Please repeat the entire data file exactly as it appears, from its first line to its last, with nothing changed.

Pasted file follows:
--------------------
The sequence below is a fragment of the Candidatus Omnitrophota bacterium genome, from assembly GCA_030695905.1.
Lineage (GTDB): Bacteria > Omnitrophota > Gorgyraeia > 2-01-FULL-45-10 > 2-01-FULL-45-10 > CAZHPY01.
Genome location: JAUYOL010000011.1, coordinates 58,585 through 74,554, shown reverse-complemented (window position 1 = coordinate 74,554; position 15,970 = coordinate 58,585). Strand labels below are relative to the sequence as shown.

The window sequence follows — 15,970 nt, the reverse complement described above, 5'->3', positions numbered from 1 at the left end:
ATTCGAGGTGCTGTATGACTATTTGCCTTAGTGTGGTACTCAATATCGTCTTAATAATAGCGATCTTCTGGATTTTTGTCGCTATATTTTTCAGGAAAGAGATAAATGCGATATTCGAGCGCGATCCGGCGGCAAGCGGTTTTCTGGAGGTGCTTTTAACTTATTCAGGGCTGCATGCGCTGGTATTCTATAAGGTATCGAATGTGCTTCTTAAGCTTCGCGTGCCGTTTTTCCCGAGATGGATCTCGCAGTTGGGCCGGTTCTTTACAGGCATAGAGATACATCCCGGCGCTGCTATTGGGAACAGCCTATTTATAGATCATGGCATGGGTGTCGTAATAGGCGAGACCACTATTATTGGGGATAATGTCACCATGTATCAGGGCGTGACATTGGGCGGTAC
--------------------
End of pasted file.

The sequence below is a fragment of the Candidatus Omnitrophota bacterium genome, from assembly GCA_030695905.1.
Lineage (GTDB): Bacteria > Omnitrophota > Gorgyraeia > 2-01-FULL-45-10 > 2-01-FULL-45-10 > CAZHPY01.
Genome location: JAUYOL010000011.1, coordinates 58,585 through 74,554, shown reverse-complemented (window position 1 = coordinate 74,554; position 15,970 = coordinate 58,585). Strand labels below are relative to the sequence as shown.

The window sequence follows — 15,970 nt, the reverse complement described above, 5'->3', positions numbered from 1 at the left end:
ATTCGAGGTGCTGTATGACTATTTGCCTTAGTGTGGTACTCAATATCGTCTTAATAATAGCGATCTTCTGGATTTTTGTCGCTATATTTTTCAGGAAAGAGATAAATGCGATATTCGAGCGCGATCCGGCGGCAAGCGGTTTTCTGGAGGTGCTTTTAACTTATTCAGGGCTGCATGCGCTGGTATTCTATAAGGTATCGAATGTGCTTCTTAAGCTTCGCGTGCCGTTTTTCCCGAGATGGATCTCGCAGTTGGGCCGGTTCTTTACAGGCATAGAGATACATCCCGGCGCTGCTATTGGGAACAGCCTATTTATAGATCATGGCATGGGTGTCGTAATAGGCGAGACCACTATTATTGGGGATAATGTCACCATGTATCAGGGCGTGACATTGGGCGGTAC